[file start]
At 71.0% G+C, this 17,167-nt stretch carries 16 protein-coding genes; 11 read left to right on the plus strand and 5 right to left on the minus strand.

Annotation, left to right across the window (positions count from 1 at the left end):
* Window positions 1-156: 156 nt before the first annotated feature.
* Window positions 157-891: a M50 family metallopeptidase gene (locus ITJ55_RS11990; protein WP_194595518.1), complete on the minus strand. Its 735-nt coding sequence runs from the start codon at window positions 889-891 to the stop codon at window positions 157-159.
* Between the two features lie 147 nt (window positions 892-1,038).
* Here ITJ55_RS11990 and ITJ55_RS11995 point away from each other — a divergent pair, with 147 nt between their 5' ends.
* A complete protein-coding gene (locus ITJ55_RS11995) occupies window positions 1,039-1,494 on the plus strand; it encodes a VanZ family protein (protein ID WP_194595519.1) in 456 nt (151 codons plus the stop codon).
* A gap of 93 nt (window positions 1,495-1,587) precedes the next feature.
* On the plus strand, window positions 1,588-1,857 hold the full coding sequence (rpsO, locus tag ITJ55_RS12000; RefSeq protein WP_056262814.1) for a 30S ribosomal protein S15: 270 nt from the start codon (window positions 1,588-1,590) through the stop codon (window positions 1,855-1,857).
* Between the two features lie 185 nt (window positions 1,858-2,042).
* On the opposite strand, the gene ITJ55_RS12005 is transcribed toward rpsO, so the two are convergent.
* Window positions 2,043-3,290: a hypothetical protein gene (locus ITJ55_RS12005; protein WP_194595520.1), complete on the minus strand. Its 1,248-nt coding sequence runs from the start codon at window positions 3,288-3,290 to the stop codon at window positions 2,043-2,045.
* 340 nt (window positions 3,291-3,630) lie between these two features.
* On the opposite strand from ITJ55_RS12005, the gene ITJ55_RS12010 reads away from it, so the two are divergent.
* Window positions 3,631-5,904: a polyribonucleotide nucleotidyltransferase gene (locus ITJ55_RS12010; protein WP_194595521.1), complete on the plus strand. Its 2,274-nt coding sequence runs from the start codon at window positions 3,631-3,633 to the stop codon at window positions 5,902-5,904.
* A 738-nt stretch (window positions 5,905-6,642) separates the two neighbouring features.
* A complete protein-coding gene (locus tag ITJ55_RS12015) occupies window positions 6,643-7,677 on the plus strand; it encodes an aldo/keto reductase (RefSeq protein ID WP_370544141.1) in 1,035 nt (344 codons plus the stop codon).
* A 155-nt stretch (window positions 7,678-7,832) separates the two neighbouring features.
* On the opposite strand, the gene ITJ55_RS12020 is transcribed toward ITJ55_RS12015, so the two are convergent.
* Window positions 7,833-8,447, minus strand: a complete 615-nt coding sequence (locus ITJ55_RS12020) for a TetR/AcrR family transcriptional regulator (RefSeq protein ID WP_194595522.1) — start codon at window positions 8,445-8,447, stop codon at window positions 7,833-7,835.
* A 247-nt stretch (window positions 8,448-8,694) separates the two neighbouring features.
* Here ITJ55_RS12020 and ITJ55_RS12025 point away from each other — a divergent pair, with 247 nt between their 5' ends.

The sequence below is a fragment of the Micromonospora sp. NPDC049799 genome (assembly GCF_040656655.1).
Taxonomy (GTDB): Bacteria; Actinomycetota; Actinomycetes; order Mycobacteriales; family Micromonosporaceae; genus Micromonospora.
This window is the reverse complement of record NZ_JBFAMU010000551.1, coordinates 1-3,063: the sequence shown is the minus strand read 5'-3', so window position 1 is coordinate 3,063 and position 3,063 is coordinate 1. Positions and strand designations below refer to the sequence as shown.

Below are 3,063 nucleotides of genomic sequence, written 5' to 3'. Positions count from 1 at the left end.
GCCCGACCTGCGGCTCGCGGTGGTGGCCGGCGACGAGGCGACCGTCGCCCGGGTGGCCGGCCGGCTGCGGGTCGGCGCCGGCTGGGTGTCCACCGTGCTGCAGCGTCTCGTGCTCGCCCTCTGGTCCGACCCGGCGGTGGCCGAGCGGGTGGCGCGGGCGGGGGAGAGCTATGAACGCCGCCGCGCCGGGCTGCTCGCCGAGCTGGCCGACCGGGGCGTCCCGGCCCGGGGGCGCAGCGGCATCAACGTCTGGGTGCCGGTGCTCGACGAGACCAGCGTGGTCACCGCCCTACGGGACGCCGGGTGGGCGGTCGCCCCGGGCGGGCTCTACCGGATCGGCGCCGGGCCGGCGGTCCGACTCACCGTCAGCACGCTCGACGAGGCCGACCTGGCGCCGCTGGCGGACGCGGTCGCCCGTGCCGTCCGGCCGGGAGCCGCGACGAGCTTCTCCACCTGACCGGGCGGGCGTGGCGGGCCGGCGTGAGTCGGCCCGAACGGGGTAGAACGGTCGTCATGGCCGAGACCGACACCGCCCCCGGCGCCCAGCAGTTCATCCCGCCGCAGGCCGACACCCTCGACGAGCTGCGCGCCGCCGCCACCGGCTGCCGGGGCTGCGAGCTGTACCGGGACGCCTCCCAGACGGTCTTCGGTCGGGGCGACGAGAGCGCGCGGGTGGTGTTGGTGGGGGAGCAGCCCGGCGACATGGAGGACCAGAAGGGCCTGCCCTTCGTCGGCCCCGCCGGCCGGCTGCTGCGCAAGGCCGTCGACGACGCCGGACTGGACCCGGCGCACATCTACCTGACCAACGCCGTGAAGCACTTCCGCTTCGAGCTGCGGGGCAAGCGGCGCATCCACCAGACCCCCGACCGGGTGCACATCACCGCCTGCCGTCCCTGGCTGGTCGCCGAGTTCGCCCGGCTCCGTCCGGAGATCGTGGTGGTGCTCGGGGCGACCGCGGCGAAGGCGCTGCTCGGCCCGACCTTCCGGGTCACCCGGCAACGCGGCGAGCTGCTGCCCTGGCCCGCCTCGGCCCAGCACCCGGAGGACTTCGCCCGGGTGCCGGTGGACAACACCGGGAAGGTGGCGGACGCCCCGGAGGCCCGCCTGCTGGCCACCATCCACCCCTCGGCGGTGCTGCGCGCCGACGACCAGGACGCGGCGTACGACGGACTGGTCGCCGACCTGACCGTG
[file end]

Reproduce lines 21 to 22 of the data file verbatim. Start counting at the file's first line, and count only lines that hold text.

* A 247-nt stretch (window positions 8,448-8,694) separates the two neighbouring features.
* Here ITJ55_RS12020 and ITJ55_RS12025 point away from each other — a divergent pair, with 247 nt between their 5' ends.